The Rise and Fall of Ed Harvey's Business Empire

by Mark Friedman  on Monday, Aug. 2, 2010 12:00 am  

First Security hoped to ask Ed Harvey about those assets in a deposition for its White County collection suit, but his lawyer instead filed an exhibit dated March 24 in which Dr. Pham Liem of Little Rock said Harvey had been diagnosed with Alzheimer's disease. Circuit Judge Thomas Hughes ruled on June 24 that Harvey must sit for the deposition, but a date hasn't been set, Donovan said.

Meanwhile, Harvey is still on the board of a bank his wife now owns, Preston National Bank in Dallas. The bank's president, Douglas Hester, didn't return several calls seeking comment.


'A Real Innovator'

Harvey, father-in-law of U.S. Sen. Mark Pryor, D-Ark., has never granted an interview to Arkansas Business and declined through Donovan to be interviewed for this article. If he's ever been interviewed at length, Arkansas Business couldn't find a report of it.

"He was a humble man," said his friend of nearly 40 years, Charles Nash of Lockesburg. "He didn't go around blowing his horn or seeking publicity."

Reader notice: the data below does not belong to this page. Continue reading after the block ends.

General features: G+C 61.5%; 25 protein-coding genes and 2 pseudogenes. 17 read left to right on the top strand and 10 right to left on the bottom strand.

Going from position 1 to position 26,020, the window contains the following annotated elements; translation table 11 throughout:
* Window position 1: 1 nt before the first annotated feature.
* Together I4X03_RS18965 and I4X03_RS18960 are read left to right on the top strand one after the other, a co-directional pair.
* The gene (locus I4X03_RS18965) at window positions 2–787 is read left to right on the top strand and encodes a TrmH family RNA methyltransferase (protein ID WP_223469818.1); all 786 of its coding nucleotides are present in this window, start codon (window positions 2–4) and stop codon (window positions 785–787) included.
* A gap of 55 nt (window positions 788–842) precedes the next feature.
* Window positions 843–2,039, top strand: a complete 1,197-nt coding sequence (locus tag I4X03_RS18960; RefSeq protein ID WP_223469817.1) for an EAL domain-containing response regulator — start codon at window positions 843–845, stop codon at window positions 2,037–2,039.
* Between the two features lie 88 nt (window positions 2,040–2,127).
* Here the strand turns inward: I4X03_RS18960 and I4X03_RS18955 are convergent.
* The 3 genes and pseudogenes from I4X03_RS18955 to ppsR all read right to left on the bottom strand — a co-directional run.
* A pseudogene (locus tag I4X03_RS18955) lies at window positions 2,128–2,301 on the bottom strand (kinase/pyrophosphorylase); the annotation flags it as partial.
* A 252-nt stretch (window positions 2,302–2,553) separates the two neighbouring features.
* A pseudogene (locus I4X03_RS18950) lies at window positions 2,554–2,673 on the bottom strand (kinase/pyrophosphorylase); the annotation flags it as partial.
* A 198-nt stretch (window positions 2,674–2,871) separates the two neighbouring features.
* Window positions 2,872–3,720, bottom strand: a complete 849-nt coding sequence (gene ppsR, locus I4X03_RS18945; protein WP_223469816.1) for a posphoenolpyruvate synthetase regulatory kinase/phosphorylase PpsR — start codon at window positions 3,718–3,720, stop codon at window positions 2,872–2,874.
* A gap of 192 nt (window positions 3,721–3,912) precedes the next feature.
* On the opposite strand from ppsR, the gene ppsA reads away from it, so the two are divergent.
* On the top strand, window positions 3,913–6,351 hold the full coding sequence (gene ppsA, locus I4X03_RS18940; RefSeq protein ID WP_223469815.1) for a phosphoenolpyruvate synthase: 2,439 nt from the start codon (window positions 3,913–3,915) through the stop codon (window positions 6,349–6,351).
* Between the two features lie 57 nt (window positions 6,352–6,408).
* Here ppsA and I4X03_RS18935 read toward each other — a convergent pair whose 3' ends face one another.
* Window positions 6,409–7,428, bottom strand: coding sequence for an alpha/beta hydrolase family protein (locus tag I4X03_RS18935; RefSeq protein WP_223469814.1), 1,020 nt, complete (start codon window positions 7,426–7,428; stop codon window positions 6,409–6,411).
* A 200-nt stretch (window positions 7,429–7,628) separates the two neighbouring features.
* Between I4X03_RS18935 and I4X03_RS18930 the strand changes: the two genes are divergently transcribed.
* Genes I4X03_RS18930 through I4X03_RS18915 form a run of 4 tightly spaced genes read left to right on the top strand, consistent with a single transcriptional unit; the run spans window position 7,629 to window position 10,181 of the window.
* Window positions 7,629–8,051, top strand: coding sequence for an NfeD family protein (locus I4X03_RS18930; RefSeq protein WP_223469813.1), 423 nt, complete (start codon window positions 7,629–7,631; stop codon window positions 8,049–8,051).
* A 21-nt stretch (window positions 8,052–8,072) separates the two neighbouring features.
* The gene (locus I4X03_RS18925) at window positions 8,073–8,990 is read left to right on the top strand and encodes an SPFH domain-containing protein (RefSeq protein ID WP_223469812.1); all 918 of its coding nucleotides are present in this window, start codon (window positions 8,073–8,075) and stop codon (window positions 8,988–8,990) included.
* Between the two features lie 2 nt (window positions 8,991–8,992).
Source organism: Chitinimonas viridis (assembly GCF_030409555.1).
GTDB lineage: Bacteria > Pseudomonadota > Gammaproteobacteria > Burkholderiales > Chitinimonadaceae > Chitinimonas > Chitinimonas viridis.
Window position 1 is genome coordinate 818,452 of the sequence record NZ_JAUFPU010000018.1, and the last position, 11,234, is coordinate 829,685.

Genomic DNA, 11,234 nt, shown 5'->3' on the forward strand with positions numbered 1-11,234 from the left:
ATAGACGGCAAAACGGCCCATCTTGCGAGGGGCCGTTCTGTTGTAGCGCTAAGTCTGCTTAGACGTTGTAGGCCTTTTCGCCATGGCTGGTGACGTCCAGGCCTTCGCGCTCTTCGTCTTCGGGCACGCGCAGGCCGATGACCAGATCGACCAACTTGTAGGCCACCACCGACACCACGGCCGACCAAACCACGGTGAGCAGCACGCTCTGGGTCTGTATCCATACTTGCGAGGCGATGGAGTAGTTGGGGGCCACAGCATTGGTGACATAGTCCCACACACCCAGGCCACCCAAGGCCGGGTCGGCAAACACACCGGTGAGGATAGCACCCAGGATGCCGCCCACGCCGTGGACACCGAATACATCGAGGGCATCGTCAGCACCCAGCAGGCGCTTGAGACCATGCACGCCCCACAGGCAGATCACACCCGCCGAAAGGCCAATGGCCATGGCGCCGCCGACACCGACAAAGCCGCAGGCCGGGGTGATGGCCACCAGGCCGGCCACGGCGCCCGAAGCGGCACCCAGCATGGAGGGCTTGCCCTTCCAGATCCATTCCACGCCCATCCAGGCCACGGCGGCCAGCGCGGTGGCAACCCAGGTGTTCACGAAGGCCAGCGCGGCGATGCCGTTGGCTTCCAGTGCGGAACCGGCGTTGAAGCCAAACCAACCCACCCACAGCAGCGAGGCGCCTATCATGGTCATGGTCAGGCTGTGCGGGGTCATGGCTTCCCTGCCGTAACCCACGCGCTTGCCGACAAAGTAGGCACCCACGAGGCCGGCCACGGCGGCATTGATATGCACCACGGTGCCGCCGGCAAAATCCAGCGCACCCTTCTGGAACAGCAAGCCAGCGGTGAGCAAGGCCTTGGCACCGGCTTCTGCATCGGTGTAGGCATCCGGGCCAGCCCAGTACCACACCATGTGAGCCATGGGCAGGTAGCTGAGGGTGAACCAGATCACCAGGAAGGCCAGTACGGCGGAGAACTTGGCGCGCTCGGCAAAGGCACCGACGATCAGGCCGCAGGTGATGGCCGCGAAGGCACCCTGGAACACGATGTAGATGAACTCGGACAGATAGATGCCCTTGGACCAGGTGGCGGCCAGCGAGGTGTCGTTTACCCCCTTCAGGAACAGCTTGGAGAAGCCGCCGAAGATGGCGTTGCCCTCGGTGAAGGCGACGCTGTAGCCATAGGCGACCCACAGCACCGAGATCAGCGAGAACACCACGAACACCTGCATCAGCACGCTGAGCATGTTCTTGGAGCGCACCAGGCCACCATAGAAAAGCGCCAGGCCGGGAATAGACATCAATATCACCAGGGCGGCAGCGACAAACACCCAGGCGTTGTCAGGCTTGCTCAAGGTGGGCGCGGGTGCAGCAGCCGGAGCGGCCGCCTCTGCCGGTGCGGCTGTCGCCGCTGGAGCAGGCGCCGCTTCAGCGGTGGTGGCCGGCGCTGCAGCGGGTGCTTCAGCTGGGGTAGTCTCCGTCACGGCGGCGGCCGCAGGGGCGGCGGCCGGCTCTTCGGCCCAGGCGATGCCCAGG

Harvey "had almost boundless energy and a vision to see how to do things that was different than other people," Nash said.

It's unclear what Harvey did immediately after he graduated from the University of Arkansas at Fayetteville in 1954 with a bachelor's degree in mechanical engineering. But on Oct. 28, 1966, Harvey filed paperwork with the Arkansas Secretary of State's Office to form Harvey Engineering & Manufacturing Corp. of Hot Springs.

Nash, 75, said that he started his long association with Harvey by going to work for Harvey Engineering in 1973. They created a lumber recovery system for the timber industry, he said.

"We developed a laser measuring system that enabled the computer to take a 3D picture of the board," he said.

The computer initially determined how to get the most usable boards from a wood slab, Nash said. Later, the equipment was programmed to maximize profit based on the current market price of various sizes of board.

The equipment was revolutionary for the timber industry in the 1970s, Nash said.



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